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"As Woody Allen said in Bananas, `It's a travesty of a mockery of a sham."'

--Representative Martin Meehan (D-Mass.) after the House Republican leadership killed the campaign-finance reform billEDITED BY ROBERT McNATTReturn to top


ALAN GREENSPAN MAY NOT WALK the halls of the Federal Reserve telling his fellow central bankers, "I told you so." But they are gradually accepting the Fed chairman's view that productivity gains really are taming inflation.

Up to now, other Fed policymakers did not fully share Greenspan's belief that heavy corporate spending on computers and other technology was fueling a productivity boom. Vice-Chair Alice Rivlin, for one, said last year that she remained puzzled why robust growth had not triggered a rise in inflation. But in March, Rivlin said she's more confident that productivity is key. And Fed Governor Laurence Meyer, one of the leading skeptics, recently told some outside economists that his estimate for long-term productivity growth is now 1.4%, not 1.1%. Fed Governor Edward Gramlich is also known to have raised his estimates.

The central bank's growing optimism about productivity could give the Fed the resolve to hold off firing a preemptive strike against inflation, says Fed-watcher James Annable, chief economist for First Chicago NBD. Now, the Fed may wait until prices rise before raising rates.Dean FoustReturn to top


THEY MAY TURN OUT TO BE the ultimate health foods. They're pharmafoods, or nutriceuticals--everyday grub that has been chemically or genetically engineered to fight specific health problems. Cleveland researcher Freedonia Group says the market for health-food additives and pharmafoods may be $2.5 billion in 2001.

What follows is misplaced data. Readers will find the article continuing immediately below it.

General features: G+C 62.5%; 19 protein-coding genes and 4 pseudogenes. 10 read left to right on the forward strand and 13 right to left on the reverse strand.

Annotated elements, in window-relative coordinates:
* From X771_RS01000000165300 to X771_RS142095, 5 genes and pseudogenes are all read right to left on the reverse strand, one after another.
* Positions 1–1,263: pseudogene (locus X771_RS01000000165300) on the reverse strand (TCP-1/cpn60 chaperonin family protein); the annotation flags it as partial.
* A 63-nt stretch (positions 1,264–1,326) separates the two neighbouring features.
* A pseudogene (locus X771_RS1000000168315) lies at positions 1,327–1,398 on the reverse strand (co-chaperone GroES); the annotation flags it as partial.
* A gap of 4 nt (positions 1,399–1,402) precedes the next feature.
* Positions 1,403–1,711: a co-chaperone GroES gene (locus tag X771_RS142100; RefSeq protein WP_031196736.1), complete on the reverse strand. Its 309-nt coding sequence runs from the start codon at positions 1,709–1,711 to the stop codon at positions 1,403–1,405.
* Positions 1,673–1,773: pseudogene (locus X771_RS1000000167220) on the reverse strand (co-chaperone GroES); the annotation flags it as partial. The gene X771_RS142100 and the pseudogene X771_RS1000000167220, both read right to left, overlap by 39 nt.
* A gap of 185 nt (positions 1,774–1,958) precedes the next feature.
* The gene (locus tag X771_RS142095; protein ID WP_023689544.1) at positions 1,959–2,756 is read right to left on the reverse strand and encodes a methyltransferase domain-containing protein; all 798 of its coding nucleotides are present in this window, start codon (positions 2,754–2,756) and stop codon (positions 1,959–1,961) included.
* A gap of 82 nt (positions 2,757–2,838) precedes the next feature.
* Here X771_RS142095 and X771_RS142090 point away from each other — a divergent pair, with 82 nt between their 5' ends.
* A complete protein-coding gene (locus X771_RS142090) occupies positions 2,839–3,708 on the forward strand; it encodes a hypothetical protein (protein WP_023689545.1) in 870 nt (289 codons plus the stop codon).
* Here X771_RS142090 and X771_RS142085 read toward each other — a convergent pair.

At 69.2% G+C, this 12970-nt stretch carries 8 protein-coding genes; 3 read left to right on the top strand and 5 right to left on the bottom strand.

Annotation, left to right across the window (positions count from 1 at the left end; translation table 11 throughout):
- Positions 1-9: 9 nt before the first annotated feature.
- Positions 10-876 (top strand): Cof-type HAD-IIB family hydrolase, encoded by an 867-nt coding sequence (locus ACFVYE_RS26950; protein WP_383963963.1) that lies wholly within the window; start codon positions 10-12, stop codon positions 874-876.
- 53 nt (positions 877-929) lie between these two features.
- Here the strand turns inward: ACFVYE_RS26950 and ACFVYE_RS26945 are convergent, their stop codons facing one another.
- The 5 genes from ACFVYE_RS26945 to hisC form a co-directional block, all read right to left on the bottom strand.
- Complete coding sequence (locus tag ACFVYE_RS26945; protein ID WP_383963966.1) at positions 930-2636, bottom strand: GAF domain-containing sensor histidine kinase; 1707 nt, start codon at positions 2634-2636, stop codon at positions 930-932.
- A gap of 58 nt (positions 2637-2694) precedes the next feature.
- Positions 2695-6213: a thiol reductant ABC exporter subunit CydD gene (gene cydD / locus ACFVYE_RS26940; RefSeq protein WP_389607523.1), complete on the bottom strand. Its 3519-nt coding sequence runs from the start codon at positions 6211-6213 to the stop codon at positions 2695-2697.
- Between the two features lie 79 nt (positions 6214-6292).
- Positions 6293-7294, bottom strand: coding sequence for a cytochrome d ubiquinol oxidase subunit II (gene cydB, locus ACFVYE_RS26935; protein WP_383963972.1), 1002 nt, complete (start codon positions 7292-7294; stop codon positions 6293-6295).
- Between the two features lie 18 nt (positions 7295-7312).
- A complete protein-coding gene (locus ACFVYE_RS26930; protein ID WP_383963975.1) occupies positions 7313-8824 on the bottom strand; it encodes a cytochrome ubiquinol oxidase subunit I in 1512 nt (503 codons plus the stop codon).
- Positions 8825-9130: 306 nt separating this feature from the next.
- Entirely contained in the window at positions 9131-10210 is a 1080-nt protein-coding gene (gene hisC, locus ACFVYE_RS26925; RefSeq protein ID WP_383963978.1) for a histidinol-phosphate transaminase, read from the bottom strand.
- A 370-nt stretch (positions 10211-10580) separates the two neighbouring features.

Monsanto, for one, is developing a cholesterol-lowering corn sugar and a strain of rice that provides insulin. They aren't expected to be ready before 2000. But Nestle already makes a yogurt in Europe, Yacult, that supposedly boosts the immune system.

Finland's Raisio Group has hooked up with McNeil Consumer Products to launch a cholesterol-cutting margarine called Benecol in the U.S. this fall. Benecol, now on sale in Europe, was developed from a byproduct of pulp paper production. Sound unpalatable? Maybe. But analysts are salivating over its prospects. After its U.S. launch, global sales could hit $400 million.

There may be regulatory problems, however. Direct claims of health benefits will require an O.K. from the Food & Drug Administration. Benecol still does not have a firm U.S. marketing strategy. But ultimately, pharmafoods could be a way to have our cake and eat healthfully, too.William EchiksonReturn to top


EVERY YEAR, DOZENS OF EMPLOYEES lose their lives during robberies at retail outlets. So asking for pumped-up security measures at convenience stores seems like a no-brainer.

It's not. The Occupational Safety & Health Administration wants to set voluntary guidelines this month, which would ask for bulletproof glass and two clerks on late-night shifts in convenience stores. Bitterly opposing the rules is the convenience store industry, which says OSHA is unfairly singling it out.

So why the flap over something voluntary? Says crime consultant Rosemary Erickson of San Diego: "If these guidelines go through, they could also be enforced under existing regulations, and we are concerned about the litigation factor." In other words, the industry fears "voluntary" will end up meaning "mandatory."

Southland, the owner of 7-Eleven Stores, says it has managed to reduce robberies 64% in the past 20 years without OSHA's interference. So expect a regulatory shoot-out when OSHA issues final guidelines later this month. The industry says it may then take the fight to Congress.Dennis BlankReturn to top

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